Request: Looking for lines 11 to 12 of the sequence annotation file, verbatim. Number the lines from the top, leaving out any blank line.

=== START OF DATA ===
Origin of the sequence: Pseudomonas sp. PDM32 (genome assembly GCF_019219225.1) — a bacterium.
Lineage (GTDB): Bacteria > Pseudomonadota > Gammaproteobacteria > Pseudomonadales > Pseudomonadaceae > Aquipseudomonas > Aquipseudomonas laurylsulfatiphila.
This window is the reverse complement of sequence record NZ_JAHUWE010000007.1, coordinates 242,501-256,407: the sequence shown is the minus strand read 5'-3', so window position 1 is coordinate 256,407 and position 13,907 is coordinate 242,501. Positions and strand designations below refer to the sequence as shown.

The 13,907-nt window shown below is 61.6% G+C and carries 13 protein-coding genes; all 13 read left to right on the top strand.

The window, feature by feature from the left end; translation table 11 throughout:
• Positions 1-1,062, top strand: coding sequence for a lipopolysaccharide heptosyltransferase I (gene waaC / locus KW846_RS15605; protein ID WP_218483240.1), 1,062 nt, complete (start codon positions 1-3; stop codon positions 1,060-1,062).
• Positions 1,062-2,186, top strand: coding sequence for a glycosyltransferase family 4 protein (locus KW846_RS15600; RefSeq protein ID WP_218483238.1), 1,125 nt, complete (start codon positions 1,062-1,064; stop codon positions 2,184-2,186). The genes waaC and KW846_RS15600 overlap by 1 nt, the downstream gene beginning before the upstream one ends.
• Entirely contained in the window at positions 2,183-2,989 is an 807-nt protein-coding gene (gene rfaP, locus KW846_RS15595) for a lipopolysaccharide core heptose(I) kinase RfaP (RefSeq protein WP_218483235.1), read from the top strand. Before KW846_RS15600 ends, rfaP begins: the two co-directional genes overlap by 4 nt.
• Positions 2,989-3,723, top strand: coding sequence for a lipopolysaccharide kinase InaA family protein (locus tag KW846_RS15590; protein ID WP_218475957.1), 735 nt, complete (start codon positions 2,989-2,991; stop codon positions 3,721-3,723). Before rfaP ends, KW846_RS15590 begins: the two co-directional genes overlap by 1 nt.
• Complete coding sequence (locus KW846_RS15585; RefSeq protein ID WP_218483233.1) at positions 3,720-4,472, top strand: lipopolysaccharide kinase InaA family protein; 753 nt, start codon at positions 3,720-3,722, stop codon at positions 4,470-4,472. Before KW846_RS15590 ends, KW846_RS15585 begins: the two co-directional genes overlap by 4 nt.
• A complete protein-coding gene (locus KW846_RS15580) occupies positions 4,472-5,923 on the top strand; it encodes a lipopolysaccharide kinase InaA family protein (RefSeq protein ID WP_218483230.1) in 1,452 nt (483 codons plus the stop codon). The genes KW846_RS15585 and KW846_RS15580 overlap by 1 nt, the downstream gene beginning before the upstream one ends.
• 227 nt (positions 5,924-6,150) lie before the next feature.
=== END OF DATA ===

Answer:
• A complete protein-coding gene (locus KW846_RS15580) occupies positions 4,472-5,923 on the top strand; it encodes a lipopolysaccharide kinase InaA family protein (RefSeq protein ID WP_218483230.1) in 1,452 nt (483 codons plus the stop codon). The genes KW846_RS15585 and KW846_RS15580 overlap by 1 nt, the downstream gene beginning before the upstream one ends.
• 227 nt (positions 5,924-6,150) lie before the next feature.